Demonstration of Improved Performance at Higher Polymer Concentrations without Affecting Viscosity of Shampoo
In Table 9, the effect of concentration of polymer of this invention on wet combing performance of shampoo is shown. The higher the reductions in wet combing energy of hair, the greater the conditioning effects imparted by the conditioning polymer. Based on the wet combing data in Examples 21-25, at least 0.8% active polymer is desired for maximum wet combing performance. With commercially available high molecular weight cationic guars, such as N-Hance® 3215 product, the shampoo viscosity was 13,600 cps at 0.2% polymer level (Example 20A of Table 8) and at 0.5% polymer level it is 23,250 cps (Example 20B of Table 8). Both these viscosities are considered at the edge of the desired viscosity range for commercial shampoos, as shown in Examples 26-30 in Table 10. However, with the polymer of this invention, the shampoo viscosity was below 10,000 cps even at a polymer level as high as 1.5%, Examples 17 of Table 8 and 25 of Table 9. Comparison of the viscosities for the shampoos in Examples 31 and 32 in Table 11 further demonstrated the effect of the polymer of the present invention on conditioning performance on hair without the effect on shampoo viscosity, even for a guar having a higher cationic DS. The polymer in Example 32 was prepared according to the procedure in Experiment Z, Table 5, Example 6. The shampoo was made using the procedure described for shampoos in Table 8. The shampoo viscosity was about 11,000 cps with 1.5% polymer of this invention, Example 32, compared to 32,000 cps for high molecular weight polymer, Example 31. The polymer of the present invention in Example 32 had slightly better wet combing performance.
These results demonstrate that the polymer of the present invention allows the formulator to add extra conditioning without significantly increasing the shampoo viscosity.
The shampoo was made using the procedure described for Table 8. All viscosities were measured at 12 rpm, 25° C., using Brookfield viscometer model LVT.
The conditioning shower gel in Table 12 was made first dispersing Benecel® MP943 product in water. Next N-Hance® 3196 product or the cationic polymer of this invention was added. And then the remainder of the ingredients of the shower gel were added in the order listed, while mixing well between each addition. Once all the ingredients are well mixed, shower gel pH was lowered to between 5.0 and 6.0 with citric acid. All viscosities were measured at 12 rpm, 25° C. using Brookfield LVT viscometer.
Again, in the shower gel the commercial N-Hance® 3196 polymer could not be added at 1.5% without a very significant increase in the viscosity, Example 34, Table 12. The viscosity of the conditioning shower gel with commercial N-Hance 3196 polymer was 42,700 cps at 12 rpm as compared to a shower gel without the polymer having viscosity of only 460 cps, Example 33. With the polymer of the invention at a concentration of 1.5%, the viscosity was only 3,380 cps, Example 35. Examples 36, 37, and 34 show the effect of commercial N-Hance® 3196 polymer on shower gel viscosity when compared to Example 33 without the conditioning product polymer. The viscosity measurements were made at 12 rpm, 25° C. using Brookfield LVT viscometer.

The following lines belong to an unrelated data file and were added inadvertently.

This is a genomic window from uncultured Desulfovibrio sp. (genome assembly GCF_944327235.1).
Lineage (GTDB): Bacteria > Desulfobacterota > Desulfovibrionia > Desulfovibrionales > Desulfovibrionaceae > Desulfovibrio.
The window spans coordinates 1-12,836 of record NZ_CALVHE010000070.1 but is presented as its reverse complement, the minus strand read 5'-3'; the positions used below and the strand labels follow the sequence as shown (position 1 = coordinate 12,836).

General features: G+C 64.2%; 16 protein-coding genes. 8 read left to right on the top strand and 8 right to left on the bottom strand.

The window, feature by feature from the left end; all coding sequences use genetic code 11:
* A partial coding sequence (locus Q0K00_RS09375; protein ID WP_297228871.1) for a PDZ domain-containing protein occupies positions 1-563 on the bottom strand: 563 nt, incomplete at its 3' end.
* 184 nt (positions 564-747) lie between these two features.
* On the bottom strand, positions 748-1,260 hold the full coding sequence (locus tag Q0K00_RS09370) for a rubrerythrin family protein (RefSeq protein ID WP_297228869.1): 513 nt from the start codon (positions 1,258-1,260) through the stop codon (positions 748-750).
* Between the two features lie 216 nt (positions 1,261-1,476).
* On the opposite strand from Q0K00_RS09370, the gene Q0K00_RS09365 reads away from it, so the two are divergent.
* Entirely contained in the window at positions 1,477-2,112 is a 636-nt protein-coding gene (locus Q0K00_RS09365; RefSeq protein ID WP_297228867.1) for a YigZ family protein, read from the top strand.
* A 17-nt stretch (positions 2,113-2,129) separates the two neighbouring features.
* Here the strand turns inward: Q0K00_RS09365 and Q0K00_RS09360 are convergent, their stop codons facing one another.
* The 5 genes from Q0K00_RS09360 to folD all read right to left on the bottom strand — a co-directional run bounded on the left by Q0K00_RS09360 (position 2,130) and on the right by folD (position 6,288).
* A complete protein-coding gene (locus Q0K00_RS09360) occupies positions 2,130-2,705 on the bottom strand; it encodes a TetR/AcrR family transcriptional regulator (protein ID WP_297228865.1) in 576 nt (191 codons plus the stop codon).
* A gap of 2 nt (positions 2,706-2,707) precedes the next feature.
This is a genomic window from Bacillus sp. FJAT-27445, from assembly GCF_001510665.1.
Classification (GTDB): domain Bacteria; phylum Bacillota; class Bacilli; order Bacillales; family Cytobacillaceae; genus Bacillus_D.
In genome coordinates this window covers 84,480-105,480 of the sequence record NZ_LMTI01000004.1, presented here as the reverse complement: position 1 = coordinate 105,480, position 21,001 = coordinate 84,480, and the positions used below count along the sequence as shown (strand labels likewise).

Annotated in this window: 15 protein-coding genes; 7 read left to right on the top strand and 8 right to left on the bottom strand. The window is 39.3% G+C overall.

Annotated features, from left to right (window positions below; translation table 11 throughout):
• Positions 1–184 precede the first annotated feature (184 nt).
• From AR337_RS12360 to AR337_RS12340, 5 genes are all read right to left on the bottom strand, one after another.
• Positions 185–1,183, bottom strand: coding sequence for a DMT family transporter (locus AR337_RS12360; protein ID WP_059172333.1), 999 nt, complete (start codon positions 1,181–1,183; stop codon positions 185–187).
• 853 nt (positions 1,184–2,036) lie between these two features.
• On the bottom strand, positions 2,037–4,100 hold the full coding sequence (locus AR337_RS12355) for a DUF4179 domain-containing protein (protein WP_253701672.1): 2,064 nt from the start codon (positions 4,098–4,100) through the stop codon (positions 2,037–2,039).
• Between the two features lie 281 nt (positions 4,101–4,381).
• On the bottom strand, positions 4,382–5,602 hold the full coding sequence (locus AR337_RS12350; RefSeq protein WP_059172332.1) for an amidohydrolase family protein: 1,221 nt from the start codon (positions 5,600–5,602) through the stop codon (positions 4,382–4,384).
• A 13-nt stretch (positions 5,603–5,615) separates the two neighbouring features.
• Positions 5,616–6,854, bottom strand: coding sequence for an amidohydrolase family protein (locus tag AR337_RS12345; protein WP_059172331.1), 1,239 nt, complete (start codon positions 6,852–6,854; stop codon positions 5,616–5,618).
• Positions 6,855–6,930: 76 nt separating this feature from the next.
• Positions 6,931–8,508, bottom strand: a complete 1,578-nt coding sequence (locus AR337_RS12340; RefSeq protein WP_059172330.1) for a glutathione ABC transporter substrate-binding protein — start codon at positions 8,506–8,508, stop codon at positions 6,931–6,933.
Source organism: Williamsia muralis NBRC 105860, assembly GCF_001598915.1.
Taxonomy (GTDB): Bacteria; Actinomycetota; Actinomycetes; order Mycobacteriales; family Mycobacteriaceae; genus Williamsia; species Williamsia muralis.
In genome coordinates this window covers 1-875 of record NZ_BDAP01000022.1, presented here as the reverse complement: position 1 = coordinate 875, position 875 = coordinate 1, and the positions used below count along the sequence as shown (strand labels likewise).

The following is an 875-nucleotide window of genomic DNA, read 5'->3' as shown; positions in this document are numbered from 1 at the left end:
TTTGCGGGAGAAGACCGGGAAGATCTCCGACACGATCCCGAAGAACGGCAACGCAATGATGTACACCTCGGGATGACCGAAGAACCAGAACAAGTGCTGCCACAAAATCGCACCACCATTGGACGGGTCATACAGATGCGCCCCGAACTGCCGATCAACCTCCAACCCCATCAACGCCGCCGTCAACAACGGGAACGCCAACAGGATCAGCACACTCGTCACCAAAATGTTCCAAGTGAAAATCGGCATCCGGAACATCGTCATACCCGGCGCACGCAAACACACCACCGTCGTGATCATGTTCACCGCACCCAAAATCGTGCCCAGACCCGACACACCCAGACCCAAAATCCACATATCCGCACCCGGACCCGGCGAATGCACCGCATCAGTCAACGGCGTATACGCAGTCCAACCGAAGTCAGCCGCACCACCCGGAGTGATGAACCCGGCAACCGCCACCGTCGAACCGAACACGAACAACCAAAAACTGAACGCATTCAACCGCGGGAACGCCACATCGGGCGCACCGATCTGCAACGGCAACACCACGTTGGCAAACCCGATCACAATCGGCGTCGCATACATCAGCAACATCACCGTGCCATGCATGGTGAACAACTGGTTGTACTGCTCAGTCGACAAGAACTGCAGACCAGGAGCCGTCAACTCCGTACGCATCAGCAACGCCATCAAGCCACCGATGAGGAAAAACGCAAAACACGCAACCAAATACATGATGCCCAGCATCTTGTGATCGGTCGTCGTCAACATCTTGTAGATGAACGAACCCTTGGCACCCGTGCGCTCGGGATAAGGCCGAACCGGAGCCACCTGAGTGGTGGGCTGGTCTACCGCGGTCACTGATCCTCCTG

The lather drainage was measured using the method described below. Lather drainage time is an indirect method of measuring lather stability. A longer drainage time is an indication of more stable and richer lather. A consumer perceives more stable lather as positive. The lather drainage time was more than double for the shower gel with the polymer of this invention (Example 35) than that of shower gel without the polymer of the invention, Example 33. In Example 37, with 0.5% of commercial N-Hance® 3196 cationic guar, almost the same viscosity was reached as with the polymer of this invention (Example 35) but the polymer of the present invention had over 20% higher lather stability.
Description of Lather Test Equipment/Method
Lather Test: This method was used for measuring the lather drainage time of a diluted shower gel to determine the influence of conditioning polymer on lather quality. Long drainage time indicate a rich, dense lather with good stability.
Waring® Blender Model #7012 or 34BL97 or equivalent.
Funnel, preferably plastic; 6″ diameter, ⅞″ ID neck, 5¼″ high, with a horizontal wire 2″ from the top. U.S.A. Standard Testing Sieve NO. 20, 7 inch in diameter. Stopwatch.
1000 g of a diluted shower gel solution was prepared in a beaker
Next 200 grams of diluted solution was weighed in an 8 oz jar. Three jars with 200 grams of diluted shower gel were prepared. The jars were then placed in a water bath set to 40° C. temperature for two hours. The jars were fully immersed. The lather drainage test was run as follow. A total of 3 measurements were made for each formulation.
200 g of diluted shower gel was poured into a clean, dry Waring blender glass vessel. The shower gel was whipped to form a foam on the highest speed for exactly 1 minute while covered. Immediately the foam was poured into a clean, dry funnel standing on a 20-mesh screen over a beaker. The foam was poured from the blender for exactly 15 seconds. Attempt was made to get as much foam as possible into the funnel without overflowing. At 15 seconds, stopped pouring the foam. The total time needed for the foam to drain (including the 15 seconds of pour time) so that the wire was no longer covered by foam or liquid was noted. The test was run in triplicate. Results were reported in seconds in Table 12.